Sometimes, when I watch the different authors on venues like Fox News promote their books, I think, “Wow! What would it be like to have that kind of publicity!” However, until that happens, there are other methods that I am using to “get my name out there”!
My name is Rosie Bosse—real name, not a pen name! I started writing children’s books 4 years ago. Wandering the vast desert, looking for the right publisher was really hard for me—until I found Niki and Imperium! Now, my publisher is in Kansas, my illustrator is in Kansas…oh, and I am in Kansas!
Since kids are my primary audience, it makes sense to me to go to where the kids are—school. The great thing about reading at schools is the net-working aspect. If you give a great program and connect with the kids, you will also connect with the teachers. Teachers talk to other teachers, and they share the programs that they like. Starting is slow but the snowball effect is definitely starting to happen. My first school book reading was in November of 2018. As of today, I have read in 8 schools and more are scheduled. Some have reached out to me and others have been the result of a phone call from me to their school or someone’s recommendation within the system. This has also led to other venues. I am now participating in two summer reading programs in western Kansas as a result of the book readings in their school or a school in their network.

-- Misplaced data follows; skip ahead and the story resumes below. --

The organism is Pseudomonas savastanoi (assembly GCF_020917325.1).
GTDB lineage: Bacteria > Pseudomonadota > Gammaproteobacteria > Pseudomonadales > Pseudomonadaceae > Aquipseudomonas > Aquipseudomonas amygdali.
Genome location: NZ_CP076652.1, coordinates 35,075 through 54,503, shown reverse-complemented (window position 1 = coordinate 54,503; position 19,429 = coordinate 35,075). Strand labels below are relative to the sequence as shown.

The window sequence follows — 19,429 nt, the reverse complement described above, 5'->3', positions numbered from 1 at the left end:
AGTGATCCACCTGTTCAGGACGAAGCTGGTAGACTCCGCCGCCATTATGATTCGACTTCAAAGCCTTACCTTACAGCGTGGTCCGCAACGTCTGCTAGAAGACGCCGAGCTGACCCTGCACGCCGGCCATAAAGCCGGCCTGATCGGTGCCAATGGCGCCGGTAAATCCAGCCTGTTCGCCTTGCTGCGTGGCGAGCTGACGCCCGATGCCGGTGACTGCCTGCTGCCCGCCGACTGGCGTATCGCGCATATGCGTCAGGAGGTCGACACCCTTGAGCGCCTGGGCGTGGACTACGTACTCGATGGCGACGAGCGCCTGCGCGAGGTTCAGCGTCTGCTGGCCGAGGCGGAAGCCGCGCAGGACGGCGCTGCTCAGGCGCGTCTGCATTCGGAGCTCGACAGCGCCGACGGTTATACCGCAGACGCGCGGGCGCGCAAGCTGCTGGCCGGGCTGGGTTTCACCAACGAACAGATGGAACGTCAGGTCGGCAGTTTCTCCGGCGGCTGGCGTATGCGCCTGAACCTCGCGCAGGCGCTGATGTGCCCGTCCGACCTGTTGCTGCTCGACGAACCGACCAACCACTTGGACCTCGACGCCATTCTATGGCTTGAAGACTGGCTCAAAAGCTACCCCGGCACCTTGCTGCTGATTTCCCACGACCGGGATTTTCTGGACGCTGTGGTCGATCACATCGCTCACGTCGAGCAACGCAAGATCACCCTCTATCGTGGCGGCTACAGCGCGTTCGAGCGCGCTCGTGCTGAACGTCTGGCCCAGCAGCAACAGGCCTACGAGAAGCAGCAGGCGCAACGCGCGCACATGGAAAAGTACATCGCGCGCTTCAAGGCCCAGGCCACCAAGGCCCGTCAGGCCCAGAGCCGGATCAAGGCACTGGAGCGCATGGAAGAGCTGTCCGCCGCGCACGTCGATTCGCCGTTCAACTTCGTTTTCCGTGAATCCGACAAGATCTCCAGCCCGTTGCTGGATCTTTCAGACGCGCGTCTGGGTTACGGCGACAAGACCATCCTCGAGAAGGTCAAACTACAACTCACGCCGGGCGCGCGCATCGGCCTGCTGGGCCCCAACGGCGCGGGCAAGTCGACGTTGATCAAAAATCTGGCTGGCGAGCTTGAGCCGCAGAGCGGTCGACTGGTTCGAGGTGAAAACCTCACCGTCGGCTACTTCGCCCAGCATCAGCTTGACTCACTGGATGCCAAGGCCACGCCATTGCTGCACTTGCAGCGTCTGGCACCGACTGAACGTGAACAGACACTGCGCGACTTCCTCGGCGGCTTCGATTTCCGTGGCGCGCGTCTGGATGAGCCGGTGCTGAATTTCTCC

The book that I have been reading is “Curly, the Orphan Calf”. In my introduction, I tell a little about myself and why I started writing. Then, I give a little history of the fires that took place in western Kansas and Oklahoma. I tell how this inspired me to write “Curly”. In addition, I like to use the local area’s geography to put the size of the fire in scale for them. For example, when I talked at Beloit, Kansas, I used four towns in four different directions to give them an idea of distance in relation to fire size. The preliminary info can take 15 to 20 minutes depending on the time frame. It takes me about 15 minutes to read the book itself with the questions mixed in.
As I read, I ask the kids “agricultural” questions. If I am in a very rural area, they can be more detailed than if I am in a more urban setting. I love to involve the kids. After my presentation at a small Catholic school this past week, I told the teachers that I was much better at “revving” the kids up than I was settling them down! I have so much fun! I ask things like, “What does a cow’s tongue feel like? Is it important that a calf’s front feet come first when it is born? (I don’t say WHERE it comes out from!) Why does the cow lick off the calf after it is born? What do a new-born calf’s feet look like?” What I have found in perusing children’s books is that everyone thinks they can write a kid’s book. KNOW WHAT YOU WRITE! If you don’t know anything about a subject, don’t try to fake it as you will get busted. Kid’s books don’t require the amount of research that a realistic novel does but do know your material. Kids are pretty sharp.